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A NOVEL THIN FILM COMPOSITE REVERSE OSMOSIS MEMBRANE MODIFIED BY IONIC LIQUID

ABSTRACT

Thin Film Composite Reverse Osmosis (TFC RO) membranes have undergone significant changes since inception; particularly the top polyamide layer has been tuned for optimal performance. The present paper demonstrates the novel approach to alter the polyamide membrane performance by subjecting it to ionic liquids. Ionic liquids 1-Butyl-3-Methylimidazolium Chloride [BMIM][Cl], 1-Methyl-3-Octylimidazolium Chloride [C8MIM][Cl] and 1-Butyl-3-Methylimidazolium Bromide [BMIM][Br] were used to alter the membrane performance. About a 6.5% increase in MgSO4 rejection and about an 87% increase in water-flux were noted when the membrane was subjected to 3000 mg/L [BMIM][Cl] after 2000 mg/L sodium hypochlorite each for 2 hours. Also, the decline in contact angle from 52.86o to 43.12o by this treatment demonstrated higher hydrophilicity. Atomic force microscope images showed a decline in surface roughness with the treatment. Scanning electron micrographs were taken to understand the changes in morphology of thin film composite reverse osmosis membranes with ionic liquid treatment. Attenuated total reflectance, infrared spectroscopy and nuclear magnetic resonance analysis were done to evaluate the changes in chemical structure and it was found that the treatment resulted in chemical structural modification of thin film composite reverse osmosis membranes with ionic liquid treatment.

Key words:
Thin Film Composite Reverse Osmosis membrane; Ionic liquid; Surface modification; [BMIM][Cl]; [C8MIM][Cl]

INTRODUCTION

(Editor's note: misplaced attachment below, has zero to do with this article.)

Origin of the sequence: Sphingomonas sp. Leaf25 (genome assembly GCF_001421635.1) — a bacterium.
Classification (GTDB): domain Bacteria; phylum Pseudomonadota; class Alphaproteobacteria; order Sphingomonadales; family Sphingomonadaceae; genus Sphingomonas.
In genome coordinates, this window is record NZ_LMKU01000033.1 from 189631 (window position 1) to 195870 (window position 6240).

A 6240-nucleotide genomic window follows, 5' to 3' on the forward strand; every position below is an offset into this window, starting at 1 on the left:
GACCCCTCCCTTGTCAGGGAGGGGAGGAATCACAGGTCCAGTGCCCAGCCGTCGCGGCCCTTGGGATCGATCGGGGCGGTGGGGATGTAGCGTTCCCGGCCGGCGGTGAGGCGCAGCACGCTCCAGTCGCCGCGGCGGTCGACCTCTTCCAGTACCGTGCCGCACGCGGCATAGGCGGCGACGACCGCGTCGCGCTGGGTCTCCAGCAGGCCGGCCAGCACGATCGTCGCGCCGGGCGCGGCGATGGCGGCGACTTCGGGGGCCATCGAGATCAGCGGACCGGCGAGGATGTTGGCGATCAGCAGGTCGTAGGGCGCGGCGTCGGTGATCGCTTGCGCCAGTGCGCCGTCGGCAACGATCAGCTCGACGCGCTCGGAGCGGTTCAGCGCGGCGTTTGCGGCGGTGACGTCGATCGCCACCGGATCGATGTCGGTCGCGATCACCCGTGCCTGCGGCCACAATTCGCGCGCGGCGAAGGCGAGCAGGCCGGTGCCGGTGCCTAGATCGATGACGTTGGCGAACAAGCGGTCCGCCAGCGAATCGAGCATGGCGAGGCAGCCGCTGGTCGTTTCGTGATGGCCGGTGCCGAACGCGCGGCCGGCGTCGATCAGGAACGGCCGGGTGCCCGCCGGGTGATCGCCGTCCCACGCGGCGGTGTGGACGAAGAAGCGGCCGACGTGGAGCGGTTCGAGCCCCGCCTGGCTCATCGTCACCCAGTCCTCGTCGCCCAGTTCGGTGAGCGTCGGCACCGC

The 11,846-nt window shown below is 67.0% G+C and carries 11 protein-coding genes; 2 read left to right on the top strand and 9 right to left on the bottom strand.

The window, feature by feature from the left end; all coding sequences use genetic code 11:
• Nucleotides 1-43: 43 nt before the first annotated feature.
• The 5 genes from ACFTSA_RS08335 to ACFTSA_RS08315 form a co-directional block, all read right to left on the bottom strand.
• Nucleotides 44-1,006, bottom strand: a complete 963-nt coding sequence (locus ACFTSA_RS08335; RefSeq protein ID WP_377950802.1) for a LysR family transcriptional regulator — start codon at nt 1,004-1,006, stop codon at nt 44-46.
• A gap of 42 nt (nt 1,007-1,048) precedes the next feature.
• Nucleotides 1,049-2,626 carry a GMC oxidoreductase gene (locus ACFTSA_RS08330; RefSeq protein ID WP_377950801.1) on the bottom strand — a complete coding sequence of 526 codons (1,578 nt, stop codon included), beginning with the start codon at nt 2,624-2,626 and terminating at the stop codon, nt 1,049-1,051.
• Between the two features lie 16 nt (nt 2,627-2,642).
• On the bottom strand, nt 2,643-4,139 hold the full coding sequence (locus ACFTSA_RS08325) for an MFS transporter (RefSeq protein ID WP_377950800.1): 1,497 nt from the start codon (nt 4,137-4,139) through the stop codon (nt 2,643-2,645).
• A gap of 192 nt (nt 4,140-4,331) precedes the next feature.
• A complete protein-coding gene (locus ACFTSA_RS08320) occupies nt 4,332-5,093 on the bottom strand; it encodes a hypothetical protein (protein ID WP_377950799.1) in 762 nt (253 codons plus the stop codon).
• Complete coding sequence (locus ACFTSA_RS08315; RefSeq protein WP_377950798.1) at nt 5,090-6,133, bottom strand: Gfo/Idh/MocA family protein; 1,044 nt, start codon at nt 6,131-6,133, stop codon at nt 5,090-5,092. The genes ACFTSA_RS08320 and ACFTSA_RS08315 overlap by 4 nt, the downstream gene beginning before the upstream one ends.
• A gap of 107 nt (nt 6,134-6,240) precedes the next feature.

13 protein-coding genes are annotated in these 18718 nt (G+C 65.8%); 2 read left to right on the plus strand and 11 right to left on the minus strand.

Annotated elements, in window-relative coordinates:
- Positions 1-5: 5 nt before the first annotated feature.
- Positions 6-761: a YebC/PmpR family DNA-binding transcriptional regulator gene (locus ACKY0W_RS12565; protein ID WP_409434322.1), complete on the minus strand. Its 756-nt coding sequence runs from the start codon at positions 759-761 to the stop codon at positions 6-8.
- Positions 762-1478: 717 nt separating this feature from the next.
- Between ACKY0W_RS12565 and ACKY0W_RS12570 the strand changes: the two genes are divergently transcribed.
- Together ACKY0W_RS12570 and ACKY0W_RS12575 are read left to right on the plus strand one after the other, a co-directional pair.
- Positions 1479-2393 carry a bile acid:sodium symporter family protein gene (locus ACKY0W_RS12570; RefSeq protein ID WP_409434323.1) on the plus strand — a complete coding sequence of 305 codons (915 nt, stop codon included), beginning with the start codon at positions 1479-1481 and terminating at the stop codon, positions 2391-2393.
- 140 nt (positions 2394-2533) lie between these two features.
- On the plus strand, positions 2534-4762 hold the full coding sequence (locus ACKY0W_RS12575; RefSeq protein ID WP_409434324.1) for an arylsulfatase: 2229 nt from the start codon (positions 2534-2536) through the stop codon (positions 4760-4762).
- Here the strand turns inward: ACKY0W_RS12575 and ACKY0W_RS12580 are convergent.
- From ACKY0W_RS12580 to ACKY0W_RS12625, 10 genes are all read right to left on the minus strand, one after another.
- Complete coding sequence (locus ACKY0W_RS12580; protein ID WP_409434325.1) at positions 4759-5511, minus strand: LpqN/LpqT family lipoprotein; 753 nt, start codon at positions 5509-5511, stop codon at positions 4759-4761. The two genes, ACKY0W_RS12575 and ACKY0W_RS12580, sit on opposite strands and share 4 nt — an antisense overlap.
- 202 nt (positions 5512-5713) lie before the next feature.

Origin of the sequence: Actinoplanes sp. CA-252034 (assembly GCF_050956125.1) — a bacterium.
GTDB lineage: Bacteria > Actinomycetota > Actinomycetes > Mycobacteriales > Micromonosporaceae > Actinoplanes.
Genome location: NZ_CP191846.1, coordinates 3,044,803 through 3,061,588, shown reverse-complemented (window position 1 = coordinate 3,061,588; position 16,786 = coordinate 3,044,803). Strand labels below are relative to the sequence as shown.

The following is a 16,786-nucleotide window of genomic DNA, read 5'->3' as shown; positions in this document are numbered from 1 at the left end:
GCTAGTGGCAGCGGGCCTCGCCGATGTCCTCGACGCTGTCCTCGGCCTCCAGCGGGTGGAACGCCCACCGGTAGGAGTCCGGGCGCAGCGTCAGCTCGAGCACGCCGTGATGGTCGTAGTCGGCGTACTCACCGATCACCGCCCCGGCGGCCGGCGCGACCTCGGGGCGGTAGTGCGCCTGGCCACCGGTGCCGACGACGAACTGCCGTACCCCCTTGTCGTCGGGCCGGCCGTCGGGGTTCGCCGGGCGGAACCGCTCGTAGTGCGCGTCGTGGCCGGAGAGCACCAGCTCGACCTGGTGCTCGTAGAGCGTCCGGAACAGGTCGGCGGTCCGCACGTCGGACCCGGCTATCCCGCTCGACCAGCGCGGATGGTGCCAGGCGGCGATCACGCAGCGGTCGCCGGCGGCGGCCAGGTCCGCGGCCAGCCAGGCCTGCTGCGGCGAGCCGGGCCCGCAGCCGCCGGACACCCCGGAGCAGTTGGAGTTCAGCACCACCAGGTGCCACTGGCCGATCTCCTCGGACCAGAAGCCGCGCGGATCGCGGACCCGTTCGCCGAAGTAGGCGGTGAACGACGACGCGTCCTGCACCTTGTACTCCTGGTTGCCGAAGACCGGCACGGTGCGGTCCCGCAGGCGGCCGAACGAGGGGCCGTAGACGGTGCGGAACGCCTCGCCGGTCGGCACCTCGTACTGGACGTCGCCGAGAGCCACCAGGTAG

The process of reverse osmosis, which was first commercially developed in the mid-1960s, has undergone significant development since then (Glater, 1998Glater J., The early history of reverse osmosis membrane development. Desalination, 117, 297-309 (1998).). Reverse osmosis, as it is commonly known, is now used extensively in various separation processes, including brackish and sea water desalination. Concentration polarization is one of the major hindrances, which causes a reduction in salt rejection and flux in reverse osmosis thin film composite membranes (Tang et al., 2010Tang, C. Y., She, Q., Lay, W. C., Wang, R., & Fane, A. G., Coupled effects of internal concentration polarization and fouling on flux behavior of forward osmosis membranes during humic acid filtration. Journal of Membrane Science, 354(1-2), 123-133 (2010).). Concentration polarization refers to the gradual increase in concentration of non-permeating components near the surface of the membrane, effectively reducing its capacity for salt rejection and flux (Morao et al., 2008Morao, A. I. C., Alves, A.M.B., and, Geraldes, V., Concentration polarization in a reverse osmosis/nanofiltration plate-and-frame membrane module. Journal of Membrane Science, 325(2), 580-591 (2008).). The top layer of a reverse osmosis membrane is dense. The thickness of this layer is an important consideration in concentration polarization. Thinning the top layer of the membrane can weaken the effects of concentration polarization and thereby theoretically increase the water flux (Wang et al., 2009Wang, K.Y., Yang, Q., Chung, T.S., and Rajagopalan, R., Enhanced forward osmosis from chemically modified polybenzimidazole (PBI) nanofiltration hollow fiber membranes with a thin wall. Chem. Eng. Sci., 64(7), 1577-1584 (2009).). Thin film composite reverse osmosis membranes are either cellulose acetate or polyamide membrane. However, the latter is widely used because of its higher operating pH range, wider temperature range, higher stability to biological attack and ease of surface modification (Petersen et al., 1993Petersen, R. J., Composite reverse osmosis and nanofiltration membranes. Journal of Membrane Science, 83(1), 81-150 (1993).; El-Saied et al., 2003El-Saied, H., Basta, A. H., Barsoum, B. N., and Elberry, M. M., Cellulose membranes for reverse osmosis cellulose acetate membranes including a composite with polypropylene. Desalination, 159(2), 171-181 (2003).; Younos et al., 2005Younos, T. and Tulou, K. E., Overview of desalination techniques. Journal of Contemporary Water Res. & Ed. 132(1), 3-10 (2005).; Wethern et al., 1995Wethern, M., and Katzaras, W., Reverse osmosis treatment of municipal sewage effluent for industrial reuse. Desalination, 102(1-3), 293-299 (1995).; Asano, 1998Asano, T. (Ed.)., Wastewater Reclamation and Reuse: Water Quality Management Library. Vol. 10, CRC Press (1998).; Kulkarni et al., 1996Kulkarni, A., Mukherjee, D., and Gill, W. N., Flux enhancement by hydrophilization of thin film composite reverse osmosis membranes. Journal of Membrane Science, 114(1), 39-50 (1996).).